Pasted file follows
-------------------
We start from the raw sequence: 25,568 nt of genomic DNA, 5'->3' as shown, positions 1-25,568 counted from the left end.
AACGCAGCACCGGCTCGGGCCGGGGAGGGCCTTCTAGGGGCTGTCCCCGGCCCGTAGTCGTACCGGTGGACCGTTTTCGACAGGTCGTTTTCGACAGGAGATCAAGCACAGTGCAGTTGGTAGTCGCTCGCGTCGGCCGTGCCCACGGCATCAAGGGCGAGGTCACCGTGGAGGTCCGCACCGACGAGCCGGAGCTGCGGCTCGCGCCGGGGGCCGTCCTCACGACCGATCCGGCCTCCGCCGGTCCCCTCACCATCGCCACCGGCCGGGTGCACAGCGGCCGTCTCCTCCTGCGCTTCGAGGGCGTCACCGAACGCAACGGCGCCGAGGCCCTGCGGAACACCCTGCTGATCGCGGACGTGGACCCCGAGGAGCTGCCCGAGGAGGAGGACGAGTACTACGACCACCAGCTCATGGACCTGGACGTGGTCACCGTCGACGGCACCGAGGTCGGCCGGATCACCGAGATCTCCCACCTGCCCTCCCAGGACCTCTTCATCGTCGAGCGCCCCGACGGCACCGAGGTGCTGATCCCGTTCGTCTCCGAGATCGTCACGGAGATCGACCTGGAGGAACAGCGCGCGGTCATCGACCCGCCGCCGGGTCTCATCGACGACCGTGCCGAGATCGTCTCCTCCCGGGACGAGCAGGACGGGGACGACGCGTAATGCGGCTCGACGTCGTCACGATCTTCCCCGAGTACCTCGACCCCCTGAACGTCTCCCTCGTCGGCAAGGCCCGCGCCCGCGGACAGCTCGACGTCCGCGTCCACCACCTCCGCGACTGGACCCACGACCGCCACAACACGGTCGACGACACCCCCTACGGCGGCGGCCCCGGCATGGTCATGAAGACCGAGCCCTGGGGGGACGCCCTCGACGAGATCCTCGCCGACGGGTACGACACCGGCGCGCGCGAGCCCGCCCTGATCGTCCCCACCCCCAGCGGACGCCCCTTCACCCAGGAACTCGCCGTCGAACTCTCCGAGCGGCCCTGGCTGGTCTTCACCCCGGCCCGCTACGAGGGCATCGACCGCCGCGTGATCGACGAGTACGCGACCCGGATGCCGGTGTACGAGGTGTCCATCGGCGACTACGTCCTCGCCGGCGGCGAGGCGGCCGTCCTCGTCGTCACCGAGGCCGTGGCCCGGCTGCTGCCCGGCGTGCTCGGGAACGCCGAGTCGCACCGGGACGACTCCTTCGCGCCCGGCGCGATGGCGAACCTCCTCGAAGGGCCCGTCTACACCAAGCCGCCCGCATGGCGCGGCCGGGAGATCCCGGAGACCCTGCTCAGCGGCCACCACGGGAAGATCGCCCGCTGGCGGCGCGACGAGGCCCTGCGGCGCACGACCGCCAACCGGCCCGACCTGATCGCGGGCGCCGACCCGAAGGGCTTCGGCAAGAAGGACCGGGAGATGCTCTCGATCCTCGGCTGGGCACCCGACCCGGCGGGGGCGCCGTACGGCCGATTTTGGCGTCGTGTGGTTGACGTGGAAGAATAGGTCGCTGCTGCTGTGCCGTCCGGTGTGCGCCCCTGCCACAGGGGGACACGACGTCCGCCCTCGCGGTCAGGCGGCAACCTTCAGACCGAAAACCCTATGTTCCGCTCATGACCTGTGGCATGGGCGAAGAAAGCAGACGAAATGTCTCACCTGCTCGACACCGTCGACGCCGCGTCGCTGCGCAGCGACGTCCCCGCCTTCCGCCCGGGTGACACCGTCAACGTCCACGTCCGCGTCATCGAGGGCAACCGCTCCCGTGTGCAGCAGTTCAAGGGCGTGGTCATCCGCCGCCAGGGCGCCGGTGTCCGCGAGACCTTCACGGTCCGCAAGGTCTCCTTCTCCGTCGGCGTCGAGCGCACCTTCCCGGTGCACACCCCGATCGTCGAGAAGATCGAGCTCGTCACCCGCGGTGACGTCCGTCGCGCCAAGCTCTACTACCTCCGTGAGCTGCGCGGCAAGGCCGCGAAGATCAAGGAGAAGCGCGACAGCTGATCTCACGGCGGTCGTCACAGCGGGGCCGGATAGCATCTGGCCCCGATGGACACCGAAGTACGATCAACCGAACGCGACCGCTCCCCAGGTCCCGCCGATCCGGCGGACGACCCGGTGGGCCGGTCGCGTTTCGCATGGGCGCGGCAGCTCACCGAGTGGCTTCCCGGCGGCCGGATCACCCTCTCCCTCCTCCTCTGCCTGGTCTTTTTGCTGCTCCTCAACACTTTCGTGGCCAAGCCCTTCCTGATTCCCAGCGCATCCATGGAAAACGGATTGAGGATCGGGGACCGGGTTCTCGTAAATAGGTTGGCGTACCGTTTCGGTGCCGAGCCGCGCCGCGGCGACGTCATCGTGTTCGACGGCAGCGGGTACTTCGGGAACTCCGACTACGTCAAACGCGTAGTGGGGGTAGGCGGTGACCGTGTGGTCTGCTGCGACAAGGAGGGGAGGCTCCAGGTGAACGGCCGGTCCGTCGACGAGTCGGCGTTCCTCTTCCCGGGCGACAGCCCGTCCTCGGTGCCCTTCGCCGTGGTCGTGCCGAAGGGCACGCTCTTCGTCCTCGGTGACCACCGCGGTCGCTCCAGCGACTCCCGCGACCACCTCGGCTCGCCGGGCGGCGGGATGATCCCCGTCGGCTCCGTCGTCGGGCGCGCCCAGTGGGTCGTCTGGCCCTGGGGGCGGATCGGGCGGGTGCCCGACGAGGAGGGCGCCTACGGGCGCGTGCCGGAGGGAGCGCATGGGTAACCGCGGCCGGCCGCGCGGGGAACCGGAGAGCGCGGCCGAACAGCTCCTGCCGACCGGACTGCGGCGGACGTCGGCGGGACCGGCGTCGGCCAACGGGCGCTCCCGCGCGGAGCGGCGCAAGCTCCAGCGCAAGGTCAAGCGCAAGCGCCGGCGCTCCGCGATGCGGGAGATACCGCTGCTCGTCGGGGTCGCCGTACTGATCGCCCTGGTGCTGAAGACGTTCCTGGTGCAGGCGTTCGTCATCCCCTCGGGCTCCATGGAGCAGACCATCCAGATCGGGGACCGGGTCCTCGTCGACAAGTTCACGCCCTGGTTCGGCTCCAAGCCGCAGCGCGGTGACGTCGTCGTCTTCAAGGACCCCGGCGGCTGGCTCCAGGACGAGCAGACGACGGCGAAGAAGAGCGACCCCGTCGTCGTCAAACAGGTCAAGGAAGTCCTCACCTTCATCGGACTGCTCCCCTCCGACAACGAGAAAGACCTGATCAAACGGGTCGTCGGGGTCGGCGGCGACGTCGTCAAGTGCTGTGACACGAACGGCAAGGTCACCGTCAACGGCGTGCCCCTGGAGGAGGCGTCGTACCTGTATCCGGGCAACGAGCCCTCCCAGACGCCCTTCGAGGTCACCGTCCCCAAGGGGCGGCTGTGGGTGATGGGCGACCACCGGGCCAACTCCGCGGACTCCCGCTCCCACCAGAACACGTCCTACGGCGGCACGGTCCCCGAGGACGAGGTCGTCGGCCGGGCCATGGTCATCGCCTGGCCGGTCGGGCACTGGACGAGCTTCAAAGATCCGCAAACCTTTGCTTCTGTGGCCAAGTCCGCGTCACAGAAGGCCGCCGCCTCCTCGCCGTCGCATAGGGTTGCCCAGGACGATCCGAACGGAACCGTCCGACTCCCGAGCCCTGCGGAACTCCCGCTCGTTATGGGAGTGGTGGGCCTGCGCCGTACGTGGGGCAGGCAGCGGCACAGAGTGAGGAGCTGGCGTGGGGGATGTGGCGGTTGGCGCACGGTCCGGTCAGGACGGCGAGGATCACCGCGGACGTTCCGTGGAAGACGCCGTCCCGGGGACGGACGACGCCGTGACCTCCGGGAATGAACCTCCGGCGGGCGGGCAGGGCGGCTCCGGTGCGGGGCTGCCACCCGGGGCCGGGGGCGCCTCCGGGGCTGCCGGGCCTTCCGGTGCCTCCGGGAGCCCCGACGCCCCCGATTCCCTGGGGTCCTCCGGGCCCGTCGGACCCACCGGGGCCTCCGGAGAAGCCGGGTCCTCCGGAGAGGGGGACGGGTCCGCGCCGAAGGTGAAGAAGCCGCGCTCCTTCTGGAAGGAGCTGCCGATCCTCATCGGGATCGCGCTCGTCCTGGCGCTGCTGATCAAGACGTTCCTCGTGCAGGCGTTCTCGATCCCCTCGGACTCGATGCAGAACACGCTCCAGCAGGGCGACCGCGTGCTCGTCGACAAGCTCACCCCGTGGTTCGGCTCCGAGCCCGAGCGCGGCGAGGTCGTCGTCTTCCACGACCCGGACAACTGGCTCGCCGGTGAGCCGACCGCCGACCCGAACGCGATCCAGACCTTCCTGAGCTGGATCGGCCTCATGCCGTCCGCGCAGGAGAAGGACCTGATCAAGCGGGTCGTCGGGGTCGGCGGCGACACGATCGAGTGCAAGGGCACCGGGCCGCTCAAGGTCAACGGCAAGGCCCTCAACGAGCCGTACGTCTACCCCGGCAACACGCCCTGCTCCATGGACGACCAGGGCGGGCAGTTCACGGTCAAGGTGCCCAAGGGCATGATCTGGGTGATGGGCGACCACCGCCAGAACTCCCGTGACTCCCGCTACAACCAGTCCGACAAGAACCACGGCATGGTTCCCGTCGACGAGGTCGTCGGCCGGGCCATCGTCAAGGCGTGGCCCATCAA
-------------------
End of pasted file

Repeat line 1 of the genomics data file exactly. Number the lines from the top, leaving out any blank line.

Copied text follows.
We start from the raw sequence: 25,568 nt of genomic DNA, 5'->3' as shown, positions 1-25,568 counted from the left end.